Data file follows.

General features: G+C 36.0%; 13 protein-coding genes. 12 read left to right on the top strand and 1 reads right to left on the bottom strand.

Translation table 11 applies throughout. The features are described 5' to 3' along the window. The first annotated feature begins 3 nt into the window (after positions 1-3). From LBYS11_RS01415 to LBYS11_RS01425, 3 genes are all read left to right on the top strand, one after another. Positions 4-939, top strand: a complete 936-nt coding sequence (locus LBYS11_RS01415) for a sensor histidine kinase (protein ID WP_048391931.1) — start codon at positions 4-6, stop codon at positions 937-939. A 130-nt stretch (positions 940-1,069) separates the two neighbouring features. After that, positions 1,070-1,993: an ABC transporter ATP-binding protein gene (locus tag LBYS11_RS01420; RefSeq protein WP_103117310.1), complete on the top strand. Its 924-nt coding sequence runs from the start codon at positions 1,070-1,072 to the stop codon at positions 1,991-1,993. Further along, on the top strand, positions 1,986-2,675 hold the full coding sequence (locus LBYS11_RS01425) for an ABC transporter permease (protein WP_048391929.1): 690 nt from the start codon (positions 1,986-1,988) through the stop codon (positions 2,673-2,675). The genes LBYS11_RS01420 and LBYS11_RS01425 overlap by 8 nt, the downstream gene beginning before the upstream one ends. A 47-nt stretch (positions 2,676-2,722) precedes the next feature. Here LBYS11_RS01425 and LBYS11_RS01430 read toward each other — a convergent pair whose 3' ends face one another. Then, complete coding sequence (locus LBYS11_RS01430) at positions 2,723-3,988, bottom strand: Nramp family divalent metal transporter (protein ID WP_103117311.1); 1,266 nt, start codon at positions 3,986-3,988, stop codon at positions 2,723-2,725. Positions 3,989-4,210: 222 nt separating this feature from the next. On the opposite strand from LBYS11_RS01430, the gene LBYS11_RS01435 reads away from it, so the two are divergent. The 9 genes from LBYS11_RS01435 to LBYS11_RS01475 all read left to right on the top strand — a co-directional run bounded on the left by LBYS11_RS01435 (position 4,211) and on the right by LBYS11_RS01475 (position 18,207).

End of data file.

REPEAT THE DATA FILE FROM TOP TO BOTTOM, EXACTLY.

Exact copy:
General features: G+C 36.0%; 13 protein-coding genes. 12 read left to right on the top strand and 1 reads right to left on the bottom strand.

Translation table 11 applies throughout. The features are described 5' to 3' along the window. The first annotated feature begins 3 nt into the window (after positions 1-3). From LBYS11_RS01415 to LBYS11_RS01425, 3 genes are all read left to right on the top strand, one after another. Positions 4-939, top strand: a complete 936-nt coding sequence (locus LBYS11_RS01415) for a sensor histidine kinase (protein ID WP_048391931.1) — start codon at positions 4-6, stop codon at positions 937-939. A 130-nt stretch (positions 940-1,069) separates the two neighbouring features. After that, positions 1,070-1,993: an ABC transporter ATP-binding protein gene (locus tag LBYS11_RS01420; RefSeq protein WP_103117310.1), complete on the top strand. Its 924-nt coding sequence runs from the start codon at positions 1,070-1,072 to the stop codon at positions 1,991-1,993. Further along, on the top strand, positions 1,986-2,675 hold the full coding sequence (locus LBYS11_RS01425) for an ABC transporter permease (protein WP_048391929.1): 690 nt from the start codon (positions 1,986-1,988) through the stop codon (positions 2,673-2,675). The genes LBYS11_RS01420 and LBYS11_RS01425 overlap by 8 nt, the downstream gene beginning before the upstream one ends. A 47-nt stretch (positions 2,676-2,722) precedes the next feature. Here LBYS11_RS01425 and LBYS11_RS01430 read toward each other — a convergent pair whose 3' ends face one another. Then, complete coding sequence (locus LBYS11_RS01430) at positions 2,723-3,988, bottom strand: Nramp family divalent metal transporter (protein ID WP_103117311.1); 1,266 nt, start codon at positions 3,986-3,988, stop codon at positions 2,723-2,725. Positions 3,989-4,210: 222 nt separating this feature from the next. On the opposite strand from LBYS11_RS01430, the gene LBYS11_RS01435 reads away from it, so the two are divergent. The 9 genes from LBYS11_RS01435 to LBYS11_RS01475 all read left to right on the top strand — a co-directional run bounded on the left by LBYS11_RS01435 (position 4,211) and on the right by LBYS11_RS01475 (position 18,207).